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IMF chief agrees to DNA tests ahead of court appearance


International Monetary Fund chief Dominique Strauss-Kahn, in handcuffs, is walked to a police vehicle outside of a New York City Police Department facility on W. 123rd St. Photo: Getty Images

International Monetary Fund chief Dominique Strauss-Kahn, in handcuffs, is walked to a police vehicle outside of a New York City Police Department facility on W. 123rd St. Photo: Getty Images


The court hearing of Dominique Strauss-Kahn, the man at the centre of the battle to save the world's battered economy, on sexual assault charges, has been delayed until later today.

The postponement is in order to allow a DNA examination to take place after a chambermaid in the five-star New York Sofitel alleged that the head of the International Monetary Fund attempted to rape her.

His lawyer, William Taylor said late last night that his client was tired but fine: “"Our client willingly consented to a scientific and forensic examination tonight ... at the request of the government and in light of the hour we have agreed to postpone the arraignment until tomorrow morning,” he said.

Mr Strauss-Kahn was hauled off a plane minutes before it was due to fly yesterday and charged with the attempted rape of a hotel chambermaid, throwing the eurozone's bailout strategy into chaos.

The head of the International Monetary Fund, a former French finance minister and, until yesterday, the overwhelming favourite to win next spring's French presidential election, was arrested on board an Air France jet at JFK Airport in New York.

A key player in the global response to the 2008 financial crisis and the eurozone bailouts, Mr Strauss-Kahn (62) was charged with attempted rape, sexual assault and unlawful imprisonment of the chambermaid, an employee at an upmarket Manhattan hotel.

The IMF last night held an emergency meeting to consider Mr Strauss-Kahn's future and its response to the scandal. Mr Strauss-Kahn's New York lawyer said he would plead not guilty.

Whatever the eventual outcome, the consensus in France yesterday was that Mr Strauss-Kahn's hopes -- as yet undeclared -- of challenging Nicolas Sarkozy for the presidency next spring, are dead.

A New York Police Department spokesman, Paul Browne, said the chambermaid claimed Mr Strauss-Kahn had assaulted her after he emerged naked from a bathroom in his $3,000 (€2,100) -a-night suite at the Sofitel Hotel in Times Square on Saturday.

"She told detectives he came out of the bathroom naked, ran down a hallway to the foyer (of the suite) where she was, pulled her into a bedroom and began to sexually assault her, according to her account," Mr Browne said.

"She pulled away from him and he dragged her down a hallway into the bathroom where he engaged in a criminal sexual act, according to her account to detectives. He tried to lock her into the hotel room."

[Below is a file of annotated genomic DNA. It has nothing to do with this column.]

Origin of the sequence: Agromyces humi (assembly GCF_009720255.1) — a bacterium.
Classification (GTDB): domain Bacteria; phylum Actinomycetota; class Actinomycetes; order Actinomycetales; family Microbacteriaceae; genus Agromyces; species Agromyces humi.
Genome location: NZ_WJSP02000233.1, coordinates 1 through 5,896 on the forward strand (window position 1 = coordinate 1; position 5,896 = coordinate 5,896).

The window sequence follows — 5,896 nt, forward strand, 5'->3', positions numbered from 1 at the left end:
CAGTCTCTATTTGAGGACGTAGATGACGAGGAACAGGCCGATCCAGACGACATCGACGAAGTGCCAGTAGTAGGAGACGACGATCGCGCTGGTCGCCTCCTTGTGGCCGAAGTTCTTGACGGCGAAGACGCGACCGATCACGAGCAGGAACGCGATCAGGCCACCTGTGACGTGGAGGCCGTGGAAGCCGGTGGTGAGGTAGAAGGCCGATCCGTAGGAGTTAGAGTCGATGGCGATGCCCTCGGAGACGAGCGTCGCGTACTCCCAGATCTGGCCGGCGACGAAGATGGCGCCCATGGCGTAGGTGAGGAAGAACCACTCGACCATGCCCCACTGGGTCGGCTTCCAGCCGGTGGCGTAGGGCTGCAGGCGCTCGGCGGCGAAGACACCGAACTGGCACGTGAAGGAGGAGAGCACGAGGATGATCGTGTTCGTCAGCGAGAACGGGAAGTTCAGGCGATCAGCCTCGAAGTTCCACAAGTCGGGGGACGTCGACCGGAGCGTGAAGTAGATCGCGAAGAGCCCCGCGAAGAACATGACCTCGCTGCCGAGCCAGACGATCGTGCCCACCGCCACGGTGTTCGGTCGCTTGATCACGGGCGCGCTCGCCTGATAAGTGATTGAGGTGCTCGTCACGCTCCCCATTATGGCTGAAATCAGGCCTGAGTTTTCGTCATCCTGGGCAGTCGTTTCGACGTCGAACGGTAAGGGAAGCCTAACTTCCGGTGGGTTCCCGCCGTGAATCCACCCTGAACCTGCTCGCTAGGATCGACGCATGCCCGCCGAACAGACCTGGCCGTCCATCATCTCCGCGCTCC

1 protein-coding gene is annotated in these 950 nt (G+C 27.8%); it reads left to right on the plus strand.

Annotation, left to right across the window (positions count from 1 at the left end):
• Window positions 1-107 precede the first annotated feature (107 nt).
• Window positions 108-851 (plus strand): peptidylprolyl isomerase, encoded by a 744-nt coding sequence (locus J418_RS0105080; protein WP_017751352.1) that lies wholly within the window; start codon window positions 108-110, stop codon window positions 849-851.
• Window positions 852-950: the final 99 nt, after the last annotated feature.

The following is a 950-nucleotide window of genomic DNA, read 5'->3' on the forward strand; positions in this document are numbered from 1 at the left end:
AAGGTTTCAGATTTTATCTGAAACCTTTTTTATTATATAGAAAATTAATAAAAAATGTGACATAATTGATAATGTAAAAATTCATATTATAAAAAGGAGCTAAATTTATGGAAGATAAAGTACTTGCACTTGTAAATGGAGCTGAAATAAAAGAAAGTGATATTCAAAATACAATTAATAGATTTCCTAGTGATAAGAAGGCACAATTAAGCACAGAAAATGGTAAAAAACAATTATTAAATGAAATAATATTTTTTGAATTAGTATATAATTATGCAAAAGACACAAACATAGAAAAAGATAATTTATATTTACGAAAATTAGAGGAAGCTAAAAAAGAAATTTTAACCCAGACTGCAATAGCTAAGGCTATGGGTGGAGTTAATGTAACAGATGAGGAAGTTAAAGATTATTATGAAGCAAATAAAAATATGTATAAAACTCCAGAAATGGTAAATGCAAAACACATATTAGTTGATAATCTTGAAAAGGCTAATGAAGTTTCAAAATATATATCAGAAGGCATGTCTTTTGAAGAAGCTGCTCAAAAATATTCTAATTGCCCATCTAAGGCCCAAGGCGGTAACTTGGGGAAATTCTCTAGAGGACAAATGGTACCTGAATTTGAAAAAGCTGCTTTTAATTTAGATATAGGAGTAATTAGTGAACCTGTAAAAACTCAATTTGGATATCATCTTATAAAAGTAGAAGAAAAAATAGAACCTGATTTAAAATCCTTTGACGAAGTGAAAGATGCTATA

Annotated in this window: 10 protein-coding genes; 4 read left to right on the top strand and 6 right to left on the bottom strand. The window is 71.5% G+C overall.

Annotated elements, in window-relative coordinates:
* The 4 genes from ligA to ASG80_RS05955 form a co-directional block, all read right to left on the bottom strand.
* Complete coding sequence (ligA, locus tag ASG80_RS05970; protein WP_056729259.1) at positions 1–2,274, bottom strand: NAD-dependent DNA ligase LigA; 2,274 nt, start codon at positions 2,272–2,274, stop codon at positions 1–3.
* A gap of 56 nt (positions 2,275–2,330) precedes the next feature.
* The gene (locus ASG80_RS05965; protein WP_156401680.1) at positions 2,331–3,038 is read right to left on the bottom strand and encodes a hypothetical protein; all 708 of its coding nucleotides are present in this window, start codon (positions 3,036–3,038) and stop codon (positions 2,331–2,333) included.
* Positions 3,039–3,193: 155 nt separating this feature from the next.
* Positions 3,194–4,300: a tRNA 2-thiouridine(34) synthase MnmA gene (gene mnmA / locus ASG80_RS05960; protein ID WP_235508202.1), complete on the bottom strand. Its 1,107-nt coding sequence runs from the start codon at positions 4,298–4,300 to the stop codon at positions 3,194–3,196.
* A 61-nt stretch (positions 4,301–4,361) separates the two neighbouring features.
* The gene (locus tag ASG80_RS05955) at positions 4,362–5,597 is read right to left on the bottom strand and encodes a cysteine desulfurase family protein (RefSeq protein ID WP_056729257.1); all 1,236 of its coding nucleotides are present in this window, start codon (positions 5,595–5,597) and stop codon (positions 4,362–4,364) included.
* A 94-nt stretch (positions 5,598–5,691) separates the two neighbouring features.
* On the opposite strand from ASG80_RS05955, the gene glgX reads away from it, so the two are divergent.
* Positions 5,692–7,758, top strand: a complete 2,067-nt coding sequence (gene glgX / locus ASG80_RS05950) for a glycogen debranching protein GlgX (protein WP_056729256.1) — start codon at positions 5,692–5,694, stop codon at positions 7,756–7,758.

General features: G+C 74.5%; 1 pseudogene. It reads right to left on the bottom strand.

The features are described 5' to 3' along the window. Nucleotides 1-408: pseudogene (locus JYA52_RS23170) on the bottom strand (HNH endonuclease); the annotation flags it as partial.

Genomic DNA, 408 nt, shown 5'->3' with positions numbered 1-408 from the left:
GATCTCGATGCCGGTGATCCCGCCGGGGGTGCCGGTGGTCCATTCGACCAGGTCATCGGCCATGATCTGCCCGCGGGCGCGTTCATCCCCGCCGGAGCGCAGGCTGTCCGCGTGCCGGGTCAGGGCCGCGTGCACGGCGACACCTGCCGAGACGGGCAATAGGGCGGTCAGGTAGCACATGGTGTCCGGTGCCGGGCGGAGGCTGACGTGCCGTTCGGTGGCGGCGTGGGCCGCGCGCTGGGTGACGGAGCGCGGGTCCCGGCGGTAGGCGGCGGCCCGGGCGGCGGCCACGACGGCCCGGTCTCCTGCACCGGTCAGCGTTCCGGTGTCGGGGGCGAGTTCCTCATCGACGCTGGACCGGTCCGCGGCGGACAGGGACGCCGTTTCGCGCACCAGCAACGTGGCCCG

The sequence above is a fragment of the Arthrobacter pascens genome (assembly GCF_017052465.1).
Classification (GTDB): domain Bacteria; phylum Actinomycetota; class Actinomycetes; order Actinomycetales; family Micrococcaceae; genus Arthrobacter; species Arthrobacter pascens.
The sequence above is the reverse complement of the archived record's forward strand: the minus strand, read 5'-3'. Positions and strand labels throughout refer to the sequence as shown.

Mr Browne said there were signs Mr Strauss-Kahn had left his suite in a hurry. He had left his mobile phone and other possessions behind him.


"We learnt he was on an Air France plane. They held the plane and he was taken off," Mr Browne said.

Mr Strauss-Kahn's wife, Anne Sinclair, a wealthy TV presenter, dismissed the allegations. "I do not believe for a second the accusations levelled against my husband. I do not doubt his innocence will be established. I appeal for restraint," she said.

Mr Strauss-Kahn, based at the IMF's headquarters in Washington, was flying back to Europe for talks with German Chancellor Angela Merkel, on the debt crisis in the eurozone. He was also due to attend an EU finance ministers' meeting in Brussels.

There was little schadenfreude from members of Mr Sarkozy's centre-right party, the Union pour un Mouvement Populaire. It was Mr Sarkozy who campaigned for Mr Strauss-Kahn to be given the top IMF job in 2007, despite warnings his attitude to women might cause difficulties.

Mr Strauss-Kahn was forced to apologise publicly in October 2008 after an affair with a female IMF economist. An investigation cleared him of sexual harassment and abuse of power.

Some of Mr Strauss-Kahn's Socialist colleagues spoke yesterday of a "trap" intended to force what one colleague described as the "notoriously libertine" Mr Strauss-Kahn out of the race. Others said they were shocked and unconvinced by the accusations, but one claimed Mr Strauss-Kahn had long had a reputation as a man who "had difficulty in keeping his hands to himself in the presence of women".

The biggest beneficiary from his political demise may be the far-right leader, Marine Le Pen. Opinion polls suggest that none of the other front-runners for the Socialist nomination could be sure of beating Ms Le Pen in the first round on 22 April next year to reach the two-candidate run-off next May.